The vivofit by Garmin is a fitness tracker that not only tracks distance, calories burned, and steps — it lasts on one charge for an entire year. Slap it on your wrist and never worry about charging it. But are the features and functionality a match for the awesome battery life? Let's see!
One of the first things I noticed about the Garmin vivofit is that it has the exact same type of clasp as the Fitbit Flex. Anyone who has read that review knows I'm not a huge fan. My main reason against them is that they're super easy to get snagged on clothes or exercise equipment. Sometimes you don't notice this happens and the tracker can get lost. I've even had it fall off in my coat sleeve. I was disappointed by Garmin's choice in a clasp but it's something I can overlook if the feature set is there.
The feature that most people hear about the vivofit is the battery life. The type of screen the vivofit uses is the main factor here. And when the vivofit does eventually die, just replace the two coin cell batteries inside it and you're good to go for another year. Not bad!
As for actually using the vivofit, it is comfortable on your wrist, minus my issue with the latch mechanism. Toggle through your different stats on the tracker itself by tapping the button. At a glance you can see step count, distance, calories burned, the time, date, and heart rate. In order to use the heart rate feature you'll need to attach the telemetry strap that's include with the vivofit. If you don't want to use it, you can just ignore the heart rate statistics. The other staple feature is what Garmin calls the Move Bar. If you sit idle for too long, a red bar accumulates on the screen. In order to reset it, you'll need to move around.
The vivofit is also waterproof up to 50 meters which means you can do any kind of water activities you'd like without worrying about whether or not it'll get damaged. This is a huge plus for anyone who wants to do exercises in a pool. Many other fitness trackers need to be taken off, but not the vivofit.
Almost as important as the wristband itself is the Garmin Connect companion app. This is where your data is stored from your vivofit. I don't find the Garmin Connect app to be overwhelmingly great but it gets the job done and presents data in an easy to understand method. The only down side is that folks who want a community to rally with for motivation probably won't find it, at least not yet.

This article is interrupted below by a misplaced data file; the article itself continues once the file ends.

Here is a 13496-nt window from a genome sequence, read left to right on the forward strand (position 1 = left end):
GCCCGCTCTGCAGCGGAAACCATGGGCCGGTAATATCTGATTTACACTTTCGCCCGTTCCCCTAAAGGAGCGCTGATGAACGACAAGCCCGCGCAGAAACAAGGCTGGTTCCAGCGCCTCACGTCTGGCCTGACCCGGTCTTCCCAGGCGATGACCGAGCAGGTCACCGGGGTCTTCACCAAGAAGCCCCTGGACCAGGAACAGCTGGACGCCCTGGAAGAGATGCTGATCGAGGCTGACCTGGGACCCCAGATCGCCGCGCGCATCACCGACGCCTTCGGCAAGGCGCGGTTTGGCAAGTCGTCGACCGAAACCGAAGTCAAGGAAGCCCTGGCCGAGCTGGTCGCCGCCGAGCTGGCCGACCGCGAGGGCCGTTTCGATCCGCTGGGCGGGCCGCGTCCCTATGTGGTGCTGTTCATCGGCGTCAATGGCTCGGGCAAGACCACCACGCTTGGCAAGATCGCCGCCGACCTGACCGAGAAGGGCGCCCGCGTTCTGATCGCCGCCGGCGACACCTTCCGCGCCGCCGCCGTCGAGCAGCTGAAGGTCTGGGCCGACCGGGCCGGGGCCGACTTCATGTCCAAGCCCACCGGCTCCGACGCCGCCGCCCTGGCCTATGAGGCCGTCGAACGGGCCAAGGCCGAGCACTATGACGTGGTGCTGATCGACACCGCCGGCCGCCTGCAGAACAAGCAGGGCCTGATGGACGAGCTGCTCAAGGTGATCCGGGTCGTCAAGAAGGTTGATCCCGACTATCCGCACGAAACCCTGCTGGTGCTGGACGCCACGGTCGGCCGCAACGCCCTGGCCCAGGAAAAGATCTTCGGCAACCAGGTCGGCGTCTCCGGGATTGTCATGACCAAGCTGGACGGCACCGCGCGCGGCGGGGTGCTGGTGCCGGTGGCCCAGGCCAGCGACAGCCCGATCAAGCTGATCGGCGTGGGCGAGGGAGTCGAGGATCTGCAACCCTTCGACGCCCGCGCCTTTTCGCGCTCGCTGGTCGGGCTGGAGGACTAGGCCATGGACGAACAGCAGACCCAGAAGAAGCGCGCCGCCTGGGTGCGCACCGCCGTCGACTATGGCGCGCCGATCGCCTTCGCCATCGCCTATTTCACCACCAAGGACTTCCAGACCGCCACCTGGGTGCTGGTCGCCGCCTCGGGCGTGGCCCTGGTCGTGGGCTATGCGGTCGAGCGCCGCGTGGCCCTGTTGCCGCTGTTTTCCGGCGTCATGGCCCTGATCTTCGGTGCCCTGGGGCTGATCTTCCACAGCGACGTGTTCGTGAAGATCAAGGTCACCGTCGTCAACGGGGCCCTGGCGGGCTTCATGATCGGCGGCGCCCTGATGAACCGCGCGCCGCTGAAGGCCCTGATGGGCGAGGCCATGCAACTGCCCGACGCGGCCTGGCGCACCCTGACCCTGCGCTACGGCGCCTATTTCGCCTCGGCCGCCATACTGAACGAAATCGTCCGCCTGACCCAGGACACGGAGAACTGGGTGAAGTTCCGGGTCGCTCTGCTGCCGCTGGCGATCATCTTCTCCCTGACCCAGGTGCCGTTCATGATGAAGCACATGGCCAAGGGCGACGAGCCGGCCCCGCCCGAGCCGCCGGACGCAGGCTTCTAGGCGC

- Battery lasts an entire year, meaning you never have to charge it
- Waterproof up to 50 meters so feel free to track water activities
- Move Bar keeps you conscious of how long you're sitting idle for
- Comfortable to wear for long periods of time
- Capable of tracking sleep patterns
- Telemetry strap included for heart rate monitoring
- Clasp doesn't feel sturdy and can easily become snagged on something
- App isn't as robust as other offerings
- Sync times with the app are often times slower than expected
- Not a very large community, I couldn't find any friends using a Garmin tracker
The bottom line
The Garmin vivofit is a great product overall but has a few minor design flaws, such as the clasp, that I'd really like to see addressed in future iterations. It's also hard to find friends who use it so if motivation is key for you, it may not be the best choice.
On the other hand, if you don't care about sharing your stats and just want to track workouts with minimal upkeep, the vivofit is waterproof and never needs to be charged. And for people who value convenience more than anything else, they won't be disappointed with the vivofit.
- $129.99 - Buy Now (opens in new tab)
iMore senior editor from 2011 to 2015.
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This arena has been beaten to death and for the most part those who purchase them, wear them for a while and don't really care about their health. Just another piece of expensive swag to be clicky with the hip crowd.